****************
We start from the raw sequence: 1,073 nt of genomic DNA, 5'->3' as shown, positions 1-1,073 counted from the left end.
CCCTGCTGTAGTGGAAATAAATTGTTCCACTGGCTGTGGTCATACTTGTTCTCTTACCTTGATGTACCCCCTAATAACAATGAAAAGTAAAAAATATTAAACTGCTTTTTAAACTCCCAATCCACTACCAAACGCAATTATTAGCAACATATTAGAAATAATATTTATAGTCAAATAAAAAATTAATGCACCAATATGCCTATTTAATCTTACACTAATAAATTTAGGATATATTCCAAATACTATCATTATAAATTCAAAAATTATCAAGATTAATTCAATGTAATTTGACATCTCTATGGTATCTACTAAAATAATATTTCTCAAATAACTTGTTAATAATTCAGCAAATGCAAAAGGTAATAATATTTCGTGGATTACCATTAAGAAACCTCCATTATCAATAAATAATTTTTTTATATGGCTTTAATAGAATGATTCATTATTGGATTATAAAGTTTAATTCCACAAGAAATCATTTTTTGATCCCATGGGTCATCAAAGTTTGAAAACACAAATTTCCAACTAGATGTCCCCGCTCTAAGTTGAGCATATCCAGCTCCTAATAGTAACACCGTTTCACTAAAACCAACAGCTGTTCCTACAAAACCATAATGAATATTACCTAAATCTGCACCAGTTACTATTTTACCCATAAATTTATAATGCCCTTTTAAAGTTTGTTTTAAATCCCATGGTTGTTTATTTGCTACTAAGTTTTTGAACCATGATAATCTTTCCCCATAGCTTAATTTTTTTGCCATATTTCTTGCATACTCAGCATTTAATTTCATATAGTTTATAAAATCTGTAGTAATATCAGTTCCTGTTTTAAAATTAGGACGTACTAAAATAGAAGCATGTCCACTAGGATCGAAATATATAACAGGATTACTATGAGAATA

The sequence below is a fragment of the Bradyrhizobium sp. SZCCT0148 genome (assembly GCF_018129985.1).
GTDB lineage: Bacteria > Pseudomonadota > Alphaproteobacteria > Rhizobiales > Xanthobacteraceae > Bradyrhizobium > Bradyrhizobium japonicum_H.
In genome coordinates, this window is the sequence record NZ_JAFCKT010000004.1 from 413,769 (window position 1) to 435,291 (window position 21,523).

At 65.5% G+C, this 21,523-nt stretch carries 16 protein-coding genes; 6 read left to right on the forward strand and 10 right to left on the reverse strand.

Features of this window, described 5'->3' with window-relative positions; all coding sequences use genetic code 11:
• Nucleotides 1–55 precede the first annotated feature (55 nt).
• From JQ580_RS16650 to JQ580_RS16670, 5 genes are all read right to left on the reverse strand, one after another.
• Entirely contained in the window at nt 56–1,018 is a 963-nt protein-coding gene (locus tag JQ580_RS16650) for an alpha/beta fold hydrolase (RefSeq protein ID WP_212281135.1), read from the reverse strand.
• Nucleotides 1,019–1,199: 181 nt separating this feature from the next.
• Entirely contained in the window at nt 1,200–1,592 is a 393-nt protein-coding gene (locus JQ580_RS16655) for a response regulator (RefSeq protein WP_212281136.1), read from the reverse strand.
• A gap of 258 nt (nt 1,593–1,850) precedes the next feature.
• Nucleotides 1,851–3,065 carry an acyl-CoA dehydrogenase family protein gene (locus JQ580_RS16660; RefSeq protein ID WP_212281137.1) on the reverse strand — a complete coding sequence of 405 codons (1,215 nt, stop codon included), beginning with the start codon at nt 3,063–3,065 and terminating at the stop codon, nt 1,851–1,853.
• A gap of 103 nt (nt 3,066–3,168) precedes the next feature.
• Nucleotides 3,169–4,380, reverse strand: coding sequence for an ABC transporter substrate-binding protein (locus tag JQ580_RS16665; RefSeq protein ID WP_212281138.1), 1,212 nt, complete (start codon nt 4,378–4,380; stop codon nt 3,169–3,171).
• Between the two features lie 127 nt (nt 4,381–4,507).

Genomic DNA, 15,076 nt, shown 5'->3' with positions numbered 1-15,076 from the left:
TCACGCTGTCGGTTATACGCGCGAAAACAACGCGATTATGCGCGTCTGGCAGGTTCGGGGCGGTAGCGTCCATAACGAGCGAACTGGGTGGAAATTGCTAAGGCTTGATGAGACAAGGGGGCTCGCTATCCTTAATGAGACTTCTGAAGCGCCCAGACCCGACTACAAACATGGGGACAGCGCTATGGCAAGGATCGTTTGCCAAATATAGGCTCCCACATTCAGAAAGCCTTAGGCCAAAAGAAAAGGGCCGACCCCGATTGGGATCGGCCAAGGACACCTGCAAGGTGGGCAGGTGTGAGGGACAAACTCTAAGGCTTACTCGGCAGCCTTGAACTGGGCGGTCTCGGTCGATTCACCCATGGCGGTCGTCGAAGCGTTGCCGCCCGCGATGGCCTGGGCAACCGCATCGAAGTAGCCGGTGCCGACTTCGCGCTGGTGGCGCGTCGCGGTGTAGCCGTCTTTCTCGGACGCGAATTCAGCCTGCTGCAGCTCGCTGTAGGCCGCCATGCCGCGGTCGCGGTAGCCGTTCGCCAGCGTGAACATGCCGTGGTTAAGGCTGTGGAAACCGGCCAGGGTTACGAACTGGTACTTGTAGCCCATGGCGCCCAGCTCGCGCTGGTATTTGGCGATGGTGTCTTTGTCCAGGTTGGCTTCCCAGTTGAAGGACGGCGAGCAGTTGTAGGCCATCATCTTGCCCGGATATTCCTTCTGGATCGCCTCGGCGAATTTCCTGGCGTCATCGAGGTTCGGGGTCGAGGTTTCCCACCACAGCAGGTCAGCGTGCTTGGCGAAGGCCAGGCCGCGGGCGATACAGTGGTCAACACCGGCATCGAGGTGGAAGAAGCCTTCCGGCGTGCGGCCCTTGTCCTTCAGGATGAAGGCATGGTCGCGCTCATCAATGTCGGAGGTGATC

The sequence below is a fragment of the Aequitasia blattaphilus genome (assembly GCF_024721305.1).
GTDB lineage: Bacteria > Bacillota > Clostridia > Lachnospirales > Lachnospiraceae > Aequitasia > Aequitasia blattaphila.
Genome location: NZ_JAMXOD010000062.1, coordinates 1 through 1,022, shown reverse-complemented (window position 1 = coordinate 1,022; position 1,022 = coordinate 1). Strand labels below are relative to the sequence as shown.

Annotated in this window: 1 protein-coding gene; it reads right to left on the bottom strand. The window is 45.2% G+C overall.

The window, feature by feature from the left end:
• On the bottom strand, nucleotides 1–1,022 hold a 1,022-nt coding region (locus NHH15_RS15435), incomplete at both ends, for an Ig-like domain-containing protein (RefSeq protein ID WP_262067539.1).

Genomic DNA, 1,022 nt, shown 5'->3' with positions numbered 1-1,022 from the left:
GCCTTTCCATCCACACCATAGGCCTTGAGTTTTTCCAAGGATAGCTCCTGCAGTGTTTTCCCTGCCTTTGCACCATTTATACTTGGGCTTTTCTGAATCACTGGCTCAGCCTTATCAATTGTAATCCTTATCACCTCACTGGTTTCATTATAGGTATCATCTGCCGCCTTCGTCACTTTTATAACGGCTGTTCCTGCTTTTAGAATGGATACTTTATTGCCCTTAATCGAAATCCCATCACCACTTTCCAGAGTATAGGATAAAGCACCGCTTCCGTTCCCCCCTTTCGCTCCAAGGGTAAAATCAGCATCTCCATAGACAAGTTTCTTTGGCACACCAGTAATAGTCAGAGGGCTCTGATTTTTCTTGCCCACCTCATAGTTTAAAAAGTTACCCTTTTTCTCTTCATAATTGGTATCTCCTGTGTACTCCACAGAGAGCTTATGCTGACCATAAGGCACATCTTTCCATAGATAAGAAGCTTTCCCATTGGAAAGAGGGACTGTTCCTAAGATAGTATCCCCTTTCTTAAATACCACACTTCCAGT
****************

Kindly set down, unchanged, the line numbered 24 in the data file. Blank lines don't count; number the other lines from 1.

The window, feature by feature from the left end: